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Change from Sony E-Mount to Canon RF

anyone

Well-known member
Hi,
I'm currently thinking to switch my mirrorless kit and would like to ask if anyone has done a similar step?

Besides medium and large format, I currently have a Ricoh GR III + Sony A6300 for occasional shooting. I use it just for relaxing, all serious work is done with the larger format. However, I never have been a fan of the Sony's usability, colours, and tiny viewfinder. On the pro-side, I could adapt all my lenses, mainly Minolta MD and Canon EF which I own from the times before medium format (the latter with not-so-great AF performance). The main reason to keep the Sony was it's video capabilities, but it turns out that I use them seldom and want full frame to get the full potential of my wide EF lenses.

Now, with my mixed Sony experience (and rather good memories about Canon colours and usability) I may take the step to buy into the Canon RF system. The R5 / R6 are too expensive for my purposes (my main system will be still medium format), so I guess a Canon R would be my camera of choice. Lovely that I could use my old batteries from my Canon 5D mk II in it, really nice from Canon! The competitor, Sony A7 III, costs about the same and has better specs, but I'm afraid of it's menu system ;-)

So, has anyone done a similar move? How is your experience with colours, usability, and autofocus? Since this is my "fun walkaround camera", it should be also fun and easy to use.

Thank you!
 

jdphoto

Well-known member
I really enjoyed the Canon R and have no desire for the R5/R6. I used to shoot Nikon, but wanted Canon colors and f/1.2 lenses. I shoot professionally with a Canon RP and love the form factor (with grip) and might purchase an EOSr as a back up camera. The RP reminds me of a analog new F1 film camera. I'm using an FD 85mm 1.2L and a EF 35mm f/1.4L with (hard to find adapter), but so far love this combo. I did have the RF 50mm 1.2L, but sold it after I did a comparison demo with the EF 50mm 1.2. The EF 50mm 1.2 was 97% as good as the RF with better colors and sharper at f/5.6. The RF is a big lens to carry around for casual use though. The RP retails at $899. It's an incredible bargain, imo.
 

jdphoto

Well-known member
Oh, I should mention that the AF with EF lenses on the RP is very good. I did not notice any difference between the RF and EF 50mm 1.2. AS mentioned, the colors from the EF were more accurate and only at f/1.2 was there a slight improvement with the RF version. However, with a few tweaks, the EF was just as good as the RF at f/1.2. Hence, why I switched to EF lenses. Also, for some shoots deliberately flaring the lens for effect is much nicer than the RF too. I did own the Sony A7RII and much prefer the Canon's menus, ergonomics and intuitiveness. EOSr's are also a great bargain too.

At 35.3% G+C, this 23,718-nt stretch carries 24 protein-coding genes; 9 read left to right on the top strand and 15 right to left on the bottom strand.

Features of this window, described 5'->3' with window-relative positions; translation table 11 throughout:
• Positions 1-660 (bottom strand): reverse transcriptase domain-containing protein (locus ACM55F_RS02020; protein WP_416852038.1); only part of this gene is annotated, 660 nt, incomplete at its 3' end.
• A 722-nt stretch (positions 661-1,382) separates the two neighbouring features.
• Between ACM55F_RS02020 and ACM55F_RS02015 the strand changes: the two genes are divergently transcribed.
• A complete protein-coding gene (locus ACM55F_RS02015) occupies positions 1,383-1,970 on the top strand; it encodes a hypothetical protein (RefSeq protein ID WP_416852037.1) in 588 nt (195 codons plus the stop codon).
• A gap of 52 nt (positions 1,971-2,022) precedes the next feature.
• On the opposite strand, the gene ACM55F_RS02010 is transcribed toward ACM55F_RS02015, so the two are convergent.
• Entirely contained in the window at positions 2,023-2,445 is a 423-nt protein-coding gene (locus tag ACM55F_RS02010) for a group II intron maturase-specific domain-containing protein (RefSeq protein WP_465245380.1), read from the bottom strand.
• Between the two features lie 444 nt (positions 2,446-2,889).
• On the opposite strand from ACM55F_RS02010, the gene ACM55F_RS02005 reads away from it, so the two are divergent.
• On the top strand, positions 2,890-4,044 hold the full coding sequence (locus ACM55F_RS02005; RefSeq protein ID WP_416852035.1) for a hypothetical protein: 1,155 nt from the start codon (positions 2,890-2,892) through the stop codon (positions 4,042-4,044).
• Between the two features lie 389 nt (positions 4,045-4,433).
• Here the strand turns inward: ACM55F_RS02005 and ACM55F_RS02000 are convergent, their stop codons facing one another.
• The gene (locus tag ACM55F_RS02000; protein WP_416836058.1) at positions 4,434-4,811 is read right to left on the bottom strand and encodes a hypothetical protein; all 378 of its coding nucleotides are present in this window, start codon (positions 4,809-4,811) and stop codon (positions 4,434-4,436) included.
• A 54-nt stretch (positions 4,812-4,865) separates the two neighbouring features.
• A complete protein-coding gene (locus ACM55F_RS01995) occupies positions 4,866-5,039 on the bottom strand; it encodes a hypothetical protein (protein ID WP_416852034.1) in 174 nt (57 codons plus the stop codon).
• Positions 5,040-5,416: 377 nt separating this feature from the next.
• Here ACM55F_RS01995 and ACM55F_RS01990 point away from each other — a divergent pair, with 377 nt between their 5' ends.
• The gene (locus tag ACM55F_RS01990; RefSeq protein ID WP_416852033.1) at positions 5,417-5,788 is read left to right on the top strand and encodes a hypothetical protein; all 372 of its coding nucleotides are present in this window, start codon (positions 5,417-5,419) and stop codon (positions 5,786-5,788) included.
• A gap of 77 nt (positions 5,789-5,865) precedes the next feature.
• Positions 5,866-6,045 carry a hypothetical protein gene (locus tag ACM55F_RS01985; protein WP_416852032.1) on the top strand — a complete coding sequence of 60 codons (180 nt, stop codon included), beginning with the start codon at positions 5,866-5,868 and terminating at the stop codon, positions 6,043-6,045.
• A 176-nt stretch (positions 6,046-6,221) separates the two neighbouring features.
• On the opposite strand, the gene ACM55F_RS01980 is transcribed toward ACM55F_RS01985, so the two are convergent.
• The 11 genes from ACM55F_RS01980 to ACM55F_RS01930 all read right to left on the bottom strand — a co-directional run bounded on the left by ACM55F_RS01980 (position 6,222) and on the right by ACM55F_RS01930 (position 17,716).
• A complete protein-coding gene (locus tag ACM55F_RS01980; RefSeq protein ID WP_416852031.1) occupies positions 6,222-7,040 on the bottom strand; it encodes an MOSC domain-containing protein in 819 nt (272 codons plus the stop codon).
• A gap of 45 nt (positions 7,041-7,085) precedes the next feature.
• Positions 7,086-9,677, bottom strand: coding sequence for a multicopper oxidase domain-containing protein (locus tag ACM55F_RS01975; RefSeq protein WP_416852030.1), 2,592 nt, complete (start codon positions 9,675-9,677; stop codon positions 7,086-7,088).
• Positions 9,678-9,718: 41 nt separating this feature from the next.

anyone

Well-known member
It does sound like a convincing package. I will need to part with my E-Mount kit first, but then I will make the change. Thank you for your insights!
 

iiiNelson

Active member
Hi,
I'm currently thinking to switch my mirrorless kit and would like to ask if anyone has done a similar step?

Besides medium and large format, I currently have a Ricoh GR III + Sony A6300 for occasional shooting. I use it just for relaxing, all serious work is done with the larger format. However, I never have been a fan of the Sony's usability, colours, and tiny viewfinder. On the pro-side, I could adapt all my lenses, mainly Minolta MD and Canon EF which I own from the times before medium format (the latter with not-so-great AF performance). The main reason to keep the Sony was it's video capabilities, but it turns out that I use them seldom and want full frame to get the full potential of my wide EF lenses.

Now, with my mixed Sony experience (and rather good memories about Canon colours and usability) I may take the step to buy into the Canon RF system. The R5 / R6 are too expensive for my purposes (my main system will be still medium format), so I guess a Canon R would be my camera of choice. Lovely that I could use my old batteries from my Canon 5D mk II in it, really nice from Canon! The competitor, Sony A7 III, costs about the same and has better specs, but I'm afraid of it's menu system ;-)

So, has anyone done a similar move? How is your experience with colours, usability, and autofocus? Since this is my "fun walkaround camera", it should be also fun and easy to use.

Thank you!
I didn’t switch to Canon but I did add a Panasonic L-mount camera to my Sony kit. I looked at Canon and I like many of their lenses but didn’t care for their bodies. I haven’t tried the R5/6 yet so maybe there are big improvements over the EOS R ergonomically. As for colors, I think it really comes down to personal preference... when shooting RAW, I think color matters less than ones skills in editing and properly white balancing IMO.

As for menus a part of me doesn’t get the argument with regular and continued use. It becomes second nature with actual usage... but if you come from Canon cameras then perhaps there’s a level of familiarity. I can say that there are things that some Sony menus do better than other cameras and vice versa. With the EOS R you’re giving up a lot of video features and I lean towards the reality that it may be worth saving for the R6 or R5 as there seem to be enough benefits to owning them over the EOS R IMO
 

pegelli

Well-known member
I'd say rent or borrow one before you sell your old stuff and see if you like it better.
Despite all the great intentions and good advice from other members here only you can say if it's better for you or not.

Jumping ship to another brand is an expensive endeavor and it's even worse if you regret it and want to jump back.
There's no bad systems out there today, the trick is to find the one that suits you best and even if you found it sometimes the grass on the other side still looks greener :)
 

anyone

Well-known member
As for colors, I think it really comes down to personal preference... when shooting RAW, I think color matters less than ones skills in editing and properly white balancing IMO.
It's true - it is possible to get nice colours out of almost all systems. However, some make it easier for me than others - as this is my 'fun' camera, a (to my eye, very subjective) pleasing image as starter provides added value.